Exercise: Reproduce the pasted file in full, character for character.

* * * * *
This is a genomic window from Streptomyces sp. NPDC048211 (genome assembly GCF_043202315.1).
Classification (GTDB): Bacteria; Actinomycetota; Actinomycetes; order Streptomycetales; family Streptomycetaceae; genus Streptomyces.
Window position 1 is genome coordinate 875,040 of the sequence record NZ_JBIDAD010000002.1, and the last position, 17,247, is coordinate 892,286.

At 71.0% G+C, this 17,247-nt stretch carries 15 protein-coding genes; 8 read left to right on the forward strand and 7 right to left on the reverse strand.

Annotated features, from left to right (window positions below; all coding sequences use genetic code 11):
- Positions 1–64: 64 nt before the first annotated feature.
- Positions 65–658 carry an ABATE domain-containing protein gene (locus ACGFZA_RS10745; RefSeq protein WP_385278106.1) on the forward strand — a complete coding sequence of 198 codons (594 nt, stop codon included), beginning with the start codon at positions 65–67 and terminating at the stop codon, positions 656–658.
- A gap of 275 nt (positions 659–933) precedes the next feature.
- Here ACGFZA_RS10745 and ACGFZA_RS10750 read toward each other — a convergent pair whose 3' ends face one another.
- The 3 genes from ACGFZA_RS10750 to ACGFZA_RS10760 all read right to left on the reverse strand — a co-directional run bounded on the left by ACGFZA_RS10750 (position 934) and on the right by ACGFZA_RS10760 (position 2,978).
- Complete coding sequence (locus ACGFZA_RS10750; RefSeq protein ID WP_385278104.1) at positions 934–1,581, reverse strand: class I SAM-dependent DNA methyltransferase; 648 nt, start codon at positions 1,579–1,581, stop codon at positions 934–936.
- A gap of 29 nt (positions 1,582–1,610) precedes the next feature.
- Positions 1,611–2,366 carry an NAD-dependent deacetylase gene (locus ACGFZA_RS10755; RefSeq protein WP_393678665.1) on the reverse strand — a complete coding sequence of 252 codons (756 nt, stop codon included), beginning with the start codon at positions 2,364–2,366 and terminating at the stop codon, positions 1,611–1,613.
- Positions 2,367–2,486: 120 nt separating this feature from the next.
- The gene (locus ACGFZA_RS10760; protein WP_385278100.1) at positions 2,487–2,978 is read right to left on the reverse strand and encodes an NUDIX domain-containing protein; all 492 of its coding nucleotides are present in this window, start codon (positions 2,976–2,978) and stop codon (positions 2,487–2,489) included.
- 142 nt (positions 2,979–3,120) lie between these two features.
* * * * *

This is a genomic window from Streptomyces sp. NPDC048211 (genome assembly GCF_043202315.1).
Classification (GTDB): Bacteria; Actinomycetota; Actinomycetes; order Streptomycetales; family Streptomycetaceae; genus Streptomyces.
Window position 1 is genome coordinate 875,040 of the sequence record NZ_JBIDAD010000002.1, and the last position, 17,247, is coordinate 892,286.

At 71.0% G+C, this 17,247-nt stretch carries 15 protein-coding genes; 8 read left to right on the forward strand and 7 right to left on the reverse strand.

Annotated features, from left to right (window positions below; all coding sequences use genetic code 11):
- Positions 1–64: 64 nt before the first annotated feature.
- Positions 65–658 carry an ABATE domain-containing protein gene (locus ACGFZA_RS10745; RefSeq protein WP_385278106.1) on the forward strand — a complete coding sequence of 198 codons (594 nt, stop codon included), beginning with the start codon at positions 65–67 and terminating at the stop codon, positions 656–658.
- A gap of 275 nt (positions 659–933) precedes the next feature.
- Here ACGFZA_RS10745 and ACGFZA_RS10750 read toward each other — a convergent pair whose 3' ends face one another.
- The 3 genes from ACGFZA_RS10750 to ACGFZA_RS10760 all read right to left on the reverse strand — a co-directional run bounded on the left by ACGFZA_RS10750 (position 934) and on the right by ACGFZA_RS10760 (position 2,978).
- Complete coding sequence (locus ACGFZA_RS10750; RefSeq protein ID WP_385278104.1) at positions 934–1,581, reverse strand: class I SAM-dependent DNA methyltransferase; 648 nt, start codon at positions 1,579–1,581, stop codon at positions 934–936.
- A gap of 29 nt (positions 1,582–1,610) precedes the next feature.
- Positions 1,611–2,366 carry an NAD-dependent deacetylase gene (locus ACGFZA_RS10755; RefSeq protein WP_393678665.1) on the reverse strand — a complete coding sequence of 252 codons (756 nt, stop codon included), beginning with the start codon at positions 2,364–2,366 and terminating at the stop codon, positions 1,611–1,613.
- Positions 2,367–2,486: 120 nt separating this feature from the next.
- The gene (locus ACGFZA_RS10760; protein WP_385278100.1) at positions 2,487–2,978 is read right to left on the reverse strand and encodes an NUDIX domain-containing protein; all 492 of its coding nucleotides are present in this window, start codon (positions 2,976–2,978) and stop codon (positions 2,487–2,489) included.
- 142 nt (positions 2,979–3,120) lie between these two features.